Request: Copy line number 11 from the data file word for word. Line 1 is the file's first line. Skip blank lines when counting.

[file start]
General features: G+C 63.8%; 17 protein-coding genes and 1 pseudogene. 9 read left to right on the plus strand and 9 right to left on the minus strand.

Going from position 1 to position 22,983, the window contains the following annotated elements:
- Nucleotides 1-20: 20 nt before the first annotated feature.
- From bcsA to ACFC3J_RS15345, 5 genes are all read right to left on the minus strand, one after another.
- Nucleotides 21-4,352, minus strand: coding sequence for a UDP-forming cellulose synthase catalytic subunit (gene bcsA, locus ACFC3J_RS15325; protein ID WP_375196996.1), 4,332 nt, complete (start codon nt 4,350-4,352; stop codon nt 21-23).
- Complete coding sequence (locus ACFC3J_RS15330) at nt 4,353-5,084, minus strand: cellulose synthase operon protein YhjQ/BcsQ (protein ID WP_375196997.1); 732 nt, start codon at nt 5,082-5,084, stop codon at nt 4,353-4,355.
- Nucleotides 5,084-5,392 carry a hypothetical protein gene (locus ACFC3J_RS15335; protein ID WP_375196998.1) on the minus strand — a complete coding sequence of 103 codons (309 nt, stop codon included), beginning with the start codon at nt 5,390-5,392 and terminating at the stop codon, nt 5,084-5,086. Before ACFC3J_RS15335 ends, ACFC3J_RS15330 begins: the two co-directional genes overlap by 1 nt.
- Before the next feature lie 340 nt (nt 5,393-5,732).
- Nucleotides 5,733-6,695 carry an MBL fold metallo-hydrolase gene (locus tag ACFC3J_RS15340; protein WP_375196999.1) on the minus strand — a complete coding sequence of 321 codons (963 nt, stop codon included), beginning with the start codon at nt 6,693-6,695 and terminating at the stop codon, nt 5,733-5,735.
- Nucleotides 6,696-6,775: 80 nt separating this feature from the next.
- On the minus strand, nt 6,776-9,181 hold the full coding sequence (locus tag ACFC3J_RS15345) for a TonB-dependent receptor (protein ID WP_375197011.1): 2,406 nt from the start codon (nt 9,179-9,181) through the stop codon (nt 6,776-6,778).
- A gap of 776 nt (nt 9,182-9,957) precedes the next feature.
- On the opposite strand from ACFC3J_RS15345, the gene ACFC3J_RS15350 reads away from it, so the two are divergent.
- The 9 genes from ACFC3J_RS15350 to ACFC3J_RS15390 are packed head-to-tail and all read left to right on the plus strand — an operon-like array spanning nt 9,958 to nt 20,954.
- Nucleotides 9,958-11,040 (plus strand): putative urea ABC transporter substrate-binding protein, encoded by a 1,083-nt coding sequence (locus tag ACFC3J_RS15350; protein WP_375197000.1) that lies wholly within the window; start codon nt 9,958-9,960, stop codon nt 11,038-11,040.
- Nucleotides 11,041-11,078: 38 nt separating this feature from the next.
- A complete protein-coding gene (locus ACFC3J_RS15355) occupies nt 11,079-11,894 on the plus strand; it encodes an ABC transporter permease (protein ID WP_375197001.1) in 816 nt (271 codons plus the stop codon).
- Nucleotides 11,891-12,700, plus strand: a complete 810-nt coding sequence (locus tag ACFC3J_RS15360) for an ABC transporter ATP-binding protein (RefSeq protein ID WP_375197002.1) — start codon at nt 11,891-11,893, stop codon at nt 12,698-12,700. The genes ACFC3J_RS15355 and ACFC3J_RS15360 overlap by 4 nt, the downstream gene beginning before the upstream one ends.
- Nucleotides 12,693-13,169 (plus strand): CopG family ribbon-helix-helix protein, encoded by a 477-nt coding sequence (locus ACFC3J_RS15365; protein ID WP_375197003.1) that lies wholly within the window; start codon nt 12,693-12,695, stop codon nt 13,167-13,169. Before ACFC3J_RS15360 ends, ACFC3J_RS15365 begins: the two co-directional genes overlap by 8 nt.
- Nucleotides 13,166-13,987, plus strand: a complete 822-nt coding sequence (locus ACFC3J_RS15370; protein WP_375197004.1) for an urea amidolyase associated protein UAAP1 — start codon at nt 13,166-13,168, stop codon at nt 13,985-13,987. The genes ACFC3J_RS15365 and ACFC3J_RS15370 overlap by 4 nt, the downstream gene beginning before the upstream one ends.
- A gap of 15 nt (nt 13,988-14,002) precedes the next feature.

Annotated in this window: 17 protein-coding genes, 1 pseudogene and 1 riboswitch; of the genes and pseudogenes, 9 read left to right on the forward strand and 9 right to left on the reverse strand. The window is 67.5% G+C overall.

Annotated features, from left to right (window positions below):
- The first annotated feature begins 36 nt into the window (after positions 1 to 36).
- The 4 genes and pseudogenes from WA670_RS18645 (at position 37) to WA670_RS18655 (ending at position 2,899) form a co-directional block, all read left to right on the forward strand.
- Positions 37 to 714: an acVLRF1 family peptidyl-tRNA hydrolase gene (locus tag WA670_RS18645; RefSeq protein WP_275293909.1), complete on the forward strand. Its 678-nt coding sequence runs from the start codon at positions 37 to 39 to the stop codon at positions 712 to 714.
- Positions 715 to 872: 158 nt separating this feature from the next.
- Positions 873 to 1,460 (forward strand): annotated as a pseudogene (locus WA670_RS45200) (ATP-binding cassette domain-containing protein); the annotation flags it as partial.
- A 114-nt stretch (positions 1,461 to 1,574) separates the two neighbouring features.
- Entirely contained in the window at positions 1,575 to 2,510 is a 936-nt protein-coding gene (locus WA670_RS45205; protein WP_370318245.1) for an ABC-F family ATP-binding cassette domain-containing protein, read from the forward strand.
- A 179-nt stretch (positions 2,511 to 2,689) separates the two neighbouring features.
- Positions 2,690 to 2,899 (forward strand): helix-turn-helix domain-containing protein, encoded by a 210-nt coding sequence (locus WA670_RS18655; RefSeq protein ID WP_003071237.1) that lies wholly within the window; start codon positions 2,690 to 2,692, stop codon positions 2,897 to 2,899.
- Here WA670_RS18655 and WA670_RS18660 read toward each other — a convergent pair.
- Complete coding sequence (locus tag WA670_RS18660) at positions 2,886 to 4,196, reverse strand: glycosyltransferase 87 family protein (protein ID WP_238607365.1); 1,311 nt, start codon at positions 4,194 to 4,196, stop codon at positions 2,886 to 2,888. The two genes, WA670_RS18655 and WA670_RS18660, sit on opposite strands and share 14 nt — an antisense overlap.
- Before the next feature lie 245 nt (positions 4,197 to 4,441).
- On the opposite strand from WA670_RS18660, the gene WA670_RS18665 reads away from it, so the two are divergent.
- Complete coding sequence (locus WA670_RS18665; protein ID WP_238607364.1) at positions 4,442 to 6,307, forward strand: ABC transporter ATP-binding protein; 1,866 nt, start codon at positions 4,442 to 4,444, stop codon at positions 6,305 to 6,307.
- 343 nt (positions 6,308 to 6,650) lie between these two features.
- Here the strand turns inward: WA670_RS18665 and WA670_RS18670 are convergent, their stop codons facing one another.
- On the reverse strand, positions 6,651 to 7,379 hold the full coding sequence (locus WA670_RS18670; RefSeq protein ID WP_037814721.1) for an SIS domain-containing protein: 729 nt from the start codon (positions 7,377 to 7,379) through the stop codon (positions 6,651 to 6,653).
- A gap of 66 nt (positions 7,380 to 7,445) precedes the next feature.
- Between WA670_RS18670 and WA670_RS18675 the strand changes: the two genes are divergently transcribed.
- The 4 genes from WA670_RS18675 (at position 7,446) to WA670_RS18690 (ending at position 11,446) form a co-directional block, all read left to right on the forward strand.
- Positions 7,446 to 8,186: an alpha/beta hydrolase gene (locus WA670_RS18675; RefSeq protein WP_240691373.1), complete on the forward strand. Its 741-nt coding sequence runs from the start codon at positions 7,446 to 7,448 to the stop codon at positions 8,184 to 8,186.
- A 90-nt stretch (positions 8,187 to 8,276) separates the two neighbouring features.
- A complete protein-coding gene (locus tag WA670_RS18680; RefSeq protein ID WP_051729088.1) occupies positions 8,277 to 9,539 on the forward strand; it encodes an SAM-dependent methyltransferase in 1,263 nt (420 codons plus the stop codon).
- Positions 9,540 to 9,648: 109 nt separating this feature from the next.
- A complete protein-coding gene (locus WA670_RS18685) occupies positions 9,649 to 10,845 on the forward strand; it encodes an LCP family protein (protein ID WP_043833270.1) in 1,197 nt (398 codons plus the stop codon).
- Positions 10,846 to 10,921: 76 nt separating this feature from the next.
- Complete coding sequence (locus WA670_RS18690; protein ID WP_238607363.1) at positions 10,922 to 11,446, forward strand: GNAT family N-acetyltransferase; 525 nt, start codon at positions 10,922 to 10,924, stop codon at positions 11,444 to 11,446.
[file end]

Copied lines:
- On the minus strand, nt 6,776-9,181 hold the full coding sequence (locus tag ACFC3J_RS15345) for a TonB-dependent receptor (protein ID WP_375197011.1): 2,406 nt from the start codon (nt 9,179-9,181) through the stop codon (nt 6,776-6,778).